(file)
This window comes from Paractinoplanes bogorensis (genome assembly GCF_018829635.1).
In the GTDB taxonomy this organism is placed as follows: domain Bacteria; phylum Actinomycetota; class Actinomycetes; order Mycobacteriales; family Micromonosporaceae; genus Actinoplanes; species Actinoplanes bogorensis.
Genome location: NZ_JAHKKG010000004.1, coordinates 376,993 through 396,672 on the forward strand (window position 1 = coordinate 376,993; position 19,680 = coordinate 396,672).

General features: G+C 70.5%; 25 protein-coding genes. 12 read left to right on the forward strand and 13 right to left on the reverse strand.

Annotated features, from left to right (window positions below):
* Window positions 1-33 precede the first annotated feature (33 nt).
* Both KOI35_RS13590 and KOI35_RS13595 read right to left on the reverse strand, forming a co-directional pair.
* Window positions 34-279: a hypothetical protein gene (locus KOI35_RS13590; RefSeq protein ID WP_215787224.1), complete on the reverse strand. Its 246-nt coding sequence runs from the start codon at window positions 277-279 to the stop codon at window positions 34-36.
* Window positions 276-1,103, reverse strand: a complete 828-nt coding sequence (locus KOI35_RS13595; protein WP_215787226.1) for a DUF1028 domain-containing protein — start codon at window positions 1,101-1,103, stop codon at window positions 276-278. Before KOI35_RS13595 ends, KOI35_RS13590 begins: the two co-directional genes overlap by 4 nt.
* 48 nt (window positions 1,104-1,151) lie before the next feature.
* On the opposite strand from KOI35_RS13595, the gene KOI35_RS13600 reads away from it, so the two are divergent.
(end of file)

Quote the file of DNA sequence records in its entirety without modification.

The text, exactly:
This window comes from Paractinoplanes bogorensis (genome assembly GCF_018829635.1).
In the GTDB taxonomy this organism is placed as follows: domain Bacteria; phylum Actinomycetota; class Actinomycetes; order Mycobacteriales; family Micromonosporaceae; genus Actinoplanes; species Actinoplanes bogorensis.
Genome location: NZ_JAHKKG010000004.1, coordinates 376,993 through 396,672 on the forward strand (window position 1 = coordinate 376,993; position 19,680 = coordinate 396,672).

General features: G+C 70.5%; 25 protein-coding genes. 12 read left to right on the forward strand and 13 right to left on the reverse strand.

Annotated features, from left to right (window positions below):
* Window positions 1-33 precede the first annotated feature (33 nt).
* Both KOI35_RS13590 and KOI35_RS13595 read right to left on the reverse strand, forming a co-directional pair.
* Window positions 34-279: a hypothetical protein gene (locus KOI35_RS13590; RefSeq protein ID WP_215787224.1), complete on the reverse strand. Its 246-nt coding sequence runs from the start codon at window positions 277-279 to the stop codon at window positions 34-36.
* Window positions 276-1,103, reverse strand: a complete 828-nt coding sequence (locus KOI35_RS13595; protein WP_215787226.1) for a DUF1028 domain-containing protein — start codon at window positions 1,101-1,103, stop codon at window positions 276-278. Before KOI35_RS13595 ends, KOI35_RS13590 begins: the two co-directional genes overlap by 4 nt.
* 48 nt (window positions 1,104-1,151) lie before the next feature.
* On the opposite strand from KOI35_RS13595, the gene KOI35_RS13600 reads away from it, so the two are divergent.